Mychal Pilia founded the Frederick Birth Center out of both a passion and a need to provide a different level of care to pregnant families in the Frederick area. A little over one year after opening, she has “caught” about 50 babies, undoubtedly changing the lives of those families forever. However, the road to opening her own birth center was not an easy one. We sat down with her to find out more about how she overcame adversity on the way to her dream.
Tell us the story of your business.
I wanted to open this birth center back in 2009 when I was pregnant with my first baby. I told my midwife during our prenatal visits, ‘I want to do exactly what you do; I want to afford this type of care to as many people as possible.’
I was a nurse for six years in an ICU setting before I became a midwife in 2014. Then I moved here from San Antonio, and I reached out to some local midwives because I wanted to learn about what this community needed. I started working on my business plan all summer long, four or five hours a night, and all the puzzle pieces came together in 2017—the right referrals, the right people, the right team. We broke ground in winter of 2017 and opened doors on May 31, 2018. We just had our one year anniversary, and we have had 48 births.
What are your goals for the Frederick Birth Center?
What I’ve seen in this community is that there is a gap in care across the board, period. There are not enough providers for obstetrics. Hospitals, midwives, birth centers—there are just not enough. My goal was to open three birth centers in five years. That’s a really hefty goal, and I need to get this one self-sufficient before I open more. I think we need a birth center in every county.
What prepared you for opening a business?
In grad school, they would prepare us with different aspects of a business plan. If you don’t have the money for it, you can’t open. So for that, I had to search out other people. I went to the Maryland Women’s Business Center and started getting business consultations with them and they started giving me referrals to different people. I spoke with a lawyer there, I got an amazing referral to my real estate agent, and then I had therapists—you have to get your mental health in order to get a business going.
I needed to secure finances. That was really hard; I had to fix my business plan and my financials and present them to a bank. And after I presented to a bank, they would say ‘No, we’re not interested and this is why,’ and I would fix the business plan and go to the next bank. I did this for 8 separate banks. I honestly think that I was viewed differently because I was a woman. It was so demoralizing until I got a referral to another banker. She saw my vision and reached out, and she never said ‘we can’t do it.’ She said ‘let’s make it work.’ It was just referrals and getting the right people in the right places. I don’t think anything could have prepared me for it, you simply have to have the motivation and desire to do it and then you just dive right in.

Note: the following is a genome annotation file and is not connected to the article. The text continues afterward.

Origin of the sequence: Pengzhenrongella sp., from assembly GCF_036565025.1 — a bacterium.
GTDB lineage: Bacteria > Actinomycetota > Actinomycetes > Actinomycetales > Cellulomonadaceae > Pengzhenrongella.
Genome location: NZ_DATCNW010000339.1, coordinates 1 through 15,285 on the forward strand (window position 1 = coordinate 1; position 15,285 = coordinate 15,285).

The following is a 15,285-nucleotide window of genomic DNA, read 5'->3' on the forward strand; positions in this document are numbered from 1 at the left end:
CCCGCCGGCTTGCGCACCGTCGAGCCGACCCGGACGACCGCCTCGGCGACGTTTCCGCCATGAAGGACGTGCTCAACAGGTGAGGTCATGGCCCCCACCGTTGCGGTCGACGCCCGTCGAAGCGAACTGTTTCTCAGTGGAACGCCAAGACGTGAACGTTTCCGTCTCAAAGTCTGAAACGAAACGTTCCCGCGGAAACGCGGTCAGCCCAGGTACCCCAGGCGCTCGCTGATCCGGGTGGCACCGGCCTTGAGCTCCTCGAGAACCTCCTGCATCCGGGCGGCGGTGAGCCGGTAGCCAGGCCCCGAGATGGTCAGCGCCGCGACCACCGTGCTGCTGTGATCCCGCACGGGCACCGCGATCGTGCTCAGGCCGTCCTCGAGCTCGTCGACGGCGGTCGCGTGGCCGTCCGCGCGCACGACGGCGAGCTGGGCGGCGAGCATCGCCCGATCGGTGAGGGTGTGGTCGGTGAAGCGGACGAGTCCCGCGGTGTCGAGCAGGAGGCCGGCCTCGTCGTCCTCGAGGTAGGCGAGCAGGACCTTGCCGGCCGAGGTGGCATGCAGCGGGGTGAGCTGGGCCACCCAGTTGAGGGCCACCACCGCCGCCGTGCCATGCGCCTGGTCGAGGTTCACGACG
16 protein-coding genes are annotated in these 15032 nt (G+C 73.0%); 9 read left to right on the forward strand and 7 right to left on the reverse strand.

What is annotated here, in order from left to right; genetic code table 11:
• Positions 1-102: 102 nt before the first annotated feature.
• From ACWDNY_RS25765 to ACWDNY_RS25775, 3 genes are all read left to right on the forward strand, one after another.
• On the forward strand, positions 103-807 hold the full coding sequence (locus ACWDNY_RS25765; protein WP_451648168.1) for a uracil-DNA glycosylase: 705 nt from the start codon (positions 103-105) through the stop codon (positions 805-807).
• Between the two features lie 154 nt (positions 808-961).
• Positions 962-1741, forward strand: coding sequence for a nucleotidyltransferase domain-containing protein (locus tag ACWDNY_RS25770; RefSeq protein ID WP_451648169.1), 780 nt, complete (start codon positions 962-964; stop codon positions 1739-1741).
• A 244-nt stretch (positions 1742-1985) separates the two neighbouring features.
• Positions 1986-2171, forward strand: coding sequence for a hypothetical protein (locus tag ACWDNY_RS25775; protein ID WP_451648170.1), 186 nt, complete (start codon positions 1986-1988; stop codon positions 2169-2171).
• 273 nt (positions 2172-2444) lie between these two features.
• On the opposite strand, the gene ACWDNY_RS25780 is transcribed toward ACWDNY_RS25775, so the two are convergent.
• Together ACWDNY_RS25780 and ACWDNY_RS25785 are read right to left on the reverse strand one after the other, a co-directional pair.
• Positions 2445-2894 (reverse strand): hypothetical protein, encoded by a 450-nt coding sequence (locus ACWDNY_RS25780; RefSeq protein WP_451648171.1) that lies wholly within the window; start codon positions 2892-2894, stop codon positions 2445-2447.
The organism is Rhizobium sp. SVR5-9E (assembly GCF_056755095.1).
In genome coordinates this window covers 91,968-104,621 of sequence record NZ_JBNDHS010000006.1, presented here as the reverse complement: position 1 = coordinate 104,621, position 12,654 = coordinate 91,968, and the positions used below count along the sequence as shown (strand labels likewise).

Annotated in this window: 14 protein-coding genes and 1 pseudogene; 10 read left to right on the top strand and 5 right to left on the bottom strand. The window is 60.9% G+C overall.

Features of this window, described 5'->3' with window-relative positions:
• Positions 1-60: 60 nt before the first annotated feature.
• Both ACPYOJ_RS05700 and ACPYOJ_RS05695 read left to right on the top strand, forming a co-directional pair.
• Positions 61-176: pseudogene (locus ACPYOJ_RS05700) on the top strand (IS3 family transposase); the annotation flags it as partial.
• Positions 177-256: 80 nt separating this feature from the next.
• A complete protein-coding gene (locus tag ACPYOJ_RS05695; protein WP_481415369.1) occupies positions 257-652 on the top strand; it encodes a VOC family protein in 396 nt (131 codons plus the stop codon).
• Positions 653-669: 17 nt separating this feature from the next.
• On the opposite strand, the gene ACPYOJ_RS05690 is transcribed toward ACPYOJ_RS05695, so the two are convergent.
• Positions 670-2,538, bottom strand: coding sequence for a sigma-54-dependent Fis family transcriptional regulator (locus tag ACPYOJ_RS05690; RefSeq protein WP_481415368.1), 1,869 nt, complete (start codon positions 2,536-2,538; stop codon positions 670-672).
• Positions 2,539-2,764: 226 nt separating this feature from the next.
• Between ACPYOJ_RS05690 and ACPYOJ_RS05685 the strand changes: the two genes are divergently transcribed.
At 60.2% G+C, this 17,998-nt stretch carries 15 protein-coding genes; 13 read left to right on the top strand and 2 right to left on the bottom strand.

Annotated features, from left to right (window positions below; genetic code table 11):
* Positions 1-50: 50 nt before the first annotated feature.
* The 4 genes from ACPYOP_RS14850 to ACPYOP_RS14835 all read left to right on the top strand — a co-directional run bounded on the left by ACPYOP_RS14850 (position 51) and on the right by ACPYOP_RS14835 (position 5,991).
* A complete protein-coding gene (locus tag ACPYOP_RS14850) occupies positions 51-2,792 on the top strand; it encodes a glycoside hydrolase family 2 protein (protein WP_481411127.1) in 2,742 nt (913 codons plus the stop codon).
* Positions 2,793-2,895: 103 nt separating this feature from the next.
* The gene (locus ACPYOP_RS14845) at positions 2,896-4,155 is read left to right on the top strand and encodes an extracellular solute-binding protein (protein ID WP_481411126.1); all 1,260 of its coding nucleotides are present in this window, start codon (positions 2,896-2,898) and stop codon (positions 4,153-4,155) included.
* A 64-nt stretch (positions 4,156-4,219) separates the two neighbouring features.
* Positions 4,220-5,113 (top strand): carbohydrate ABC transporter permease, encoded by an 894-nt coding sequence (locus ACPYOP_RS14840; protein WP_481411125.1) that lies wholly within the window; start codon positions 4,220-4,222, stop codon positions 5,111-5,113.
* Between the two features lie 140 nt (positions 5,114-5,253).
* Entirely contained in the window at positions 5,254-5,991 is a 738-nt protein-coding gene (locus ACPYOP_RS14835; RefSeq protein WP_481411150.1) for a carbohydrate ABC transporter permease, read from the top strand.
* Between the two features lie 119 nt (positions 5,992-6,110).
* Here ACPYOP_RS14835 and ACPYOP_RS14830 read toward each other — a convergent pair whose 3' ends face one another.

What you wish you’d known before starting a business?
It sucks. It totally sucks on so many realms. But it fills my heart space. You’re fulfilling your life's dreams and helping people so everything else doesn’t matter. I wouldn’t trade it for the world. It's really hard and it's scary and you cry a lot but you keep moving forward.
I wish I would have known to reach out to the Maryland Women's Business Center sooner. The hardest part is obtaining resources and referrals to get people on your team. You also have to know your business and how people will find your business.
What are the most rewarding and challenging parts of owning your business?
Simple things - like the relief on a client’s face when they hear the baby's heartbeat when they’re scared or tears of joy when they see their baby for the first time. Postpartum, you see clients just shine as new parents, but you’re also there for them when it's so much harder than they expected. We go the extra length for our clients and they're just so much happier and their families are stronger.
And the challenges? I have to manage everything. And being on call 24/7, I don’t have the option of planning out my day, besides my clinic. On the weekends, my family plans our lives like anybody else… but with the underlying knowledge that I may or may not be there. Sometimes I see births several days in a row so I don’t see my family. I navigate it because it’s a lifestyle—of a midwife specifically.
Is there anything else you’d like to reflect on?
Reflecting on the past year, I love watching my clients grow on Facebook and they send me pictures of their babies. It's just a reminder that they’re still thankful, and I look forward to catching siblings of my babies.